As 25-year-old Deborah Feldman slides into a booth at an Upper East Side restaurant, wearing a trendy leather jacket and knitted blue sweater, it is difficult to imagine the path she took to get to this exact point in her life, a journey she details in her debut memoir, Unorthodox: The Scandalous Rejection of My Hasidic Roots. In the memoir, Feldman describes how she was raised mainly by her grandparents in the Satmar community in Williamsburg, Brooklyn. Feldman writes about sneaking off to a library as a girl to consume illicit books such as Roald Dahl’s Matilda. When she was 17, she was married to a man preselected by her family, with whom she had only spent 30 minutes before the ceremony. At 19, Feldman gave birth to a son. Hoping for a different life, she started secretly attending classes at Sarah Lawrence College, where she studied a variety of fields including literature and feminism, and started an anonymous blog detailing her experiences. Through her blog, Feldman was connected with a literary agent and then, while still attending Sarah Lawrence, she finished her memoir and left her community with her son. The book, however, has experienced a fair share of criticism and sparked several conversations about Feldman’s portrayal of her upbringing.
On Thursday, May 17, Feldman will present the work in the Lower East Side at the Tenement Museum, but we sat down with her beforehand to learn more about her work and the community she comes from.
You have said you were surprised by the reaction to—or success of—the book. What do you think people are responding to?
I am surprised the book did well, because with a book like this [the subject] is niche and you expect the book to do at best mid-list. And then something very weird happened. My publicist set me up [with an interview] with the New York Post and I met this woman, [the writer] Sara Stewart, who I loved and adored. We had this great lunch together and I gave a lot to the interview. … Then the article came out and it was nothing like what I thought this person would write … but the Post I guess edited it so that it sounded like these shallow sound bites … but then the Post piece got picked up by three newspapers. Then someone at The View saw it and called me and booked me for the show. But the Post is what got the [people from my community] angry.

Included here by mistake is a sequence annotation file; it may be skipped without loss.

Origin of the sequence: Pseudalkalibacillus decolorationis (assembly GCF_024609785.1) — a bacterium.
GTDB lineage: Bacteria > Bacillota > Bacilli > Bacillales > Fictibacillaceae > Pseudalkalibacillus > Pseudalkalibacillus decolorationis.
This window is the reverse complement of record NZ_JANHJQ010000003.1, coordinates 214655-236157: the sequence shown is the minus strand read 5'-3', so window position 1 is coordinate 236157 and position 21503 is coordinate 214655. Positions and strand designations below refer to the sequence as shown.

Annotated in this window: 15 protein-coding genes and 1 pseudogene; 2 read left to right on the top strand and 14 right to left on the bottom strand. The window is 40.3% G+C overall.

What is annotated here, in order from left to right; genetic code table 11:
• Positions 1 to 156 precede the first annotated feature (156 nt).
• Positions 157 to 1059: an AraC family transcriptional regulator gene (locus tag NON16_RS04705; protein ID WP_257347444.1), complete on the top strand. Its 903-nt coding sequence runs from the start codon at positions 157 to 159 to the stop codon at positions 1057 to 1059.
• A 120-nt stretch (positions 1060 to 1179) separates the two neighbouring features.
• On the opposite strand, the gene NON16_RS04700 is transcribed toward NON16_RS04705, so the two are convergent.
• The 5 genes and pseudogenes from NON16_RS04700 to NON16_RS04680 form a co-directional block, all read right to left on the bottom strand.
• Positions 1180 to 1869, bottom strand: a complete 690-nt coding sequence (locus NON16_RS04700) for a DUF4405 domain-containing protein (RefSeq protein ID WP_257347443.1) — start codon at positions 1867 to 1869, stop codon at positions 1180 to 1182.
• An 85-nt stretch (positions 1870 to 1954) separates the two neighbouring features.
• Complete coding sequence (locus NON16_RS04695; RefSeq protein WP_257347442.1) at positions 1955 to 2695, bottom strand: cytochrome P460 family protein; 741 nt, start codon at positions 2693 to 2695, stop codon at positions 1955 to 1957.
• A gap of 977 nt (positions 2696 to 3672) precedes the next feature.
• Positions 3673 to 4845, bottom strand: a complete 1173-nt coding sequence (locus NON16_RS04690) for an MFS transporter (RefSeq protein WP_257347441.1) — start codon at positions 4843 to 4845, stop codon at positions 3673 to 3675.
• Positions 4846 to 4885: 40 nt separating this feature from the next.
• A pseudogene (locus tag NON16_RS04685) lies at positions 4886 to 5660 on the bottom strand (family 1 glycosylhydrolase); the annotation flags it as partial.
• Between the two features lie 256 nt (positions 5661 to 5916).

Is that a publication that your community reads?
They read whatever is written about them. They are obsessed with how they are portrayed in the media. They want to control everything that is said about them.
They took issue with a lot of things in the [Post] interview that are the truth, but the Post misconstrued it—but it is not misconstrued to a point where you can completely deny it.
So they picked the article apart. From there, the more publicity I got, the more they wanted to knock me down, [but] had the Post not published that article, the dominoes would not have fallen into place.
But then I went on The View and I talked about marital purity, which is a big secret. Nobody talks about it in public ever. It is like we all agree that it is the one thing you cannot talk about because if the rest of the world knows we do this they will never look at us the same. … That’s why their excuse is “they can never understand because it’s so beautiful.” … It all boils down to [one] view and everything is built on that view that women are unpure because they menstruate.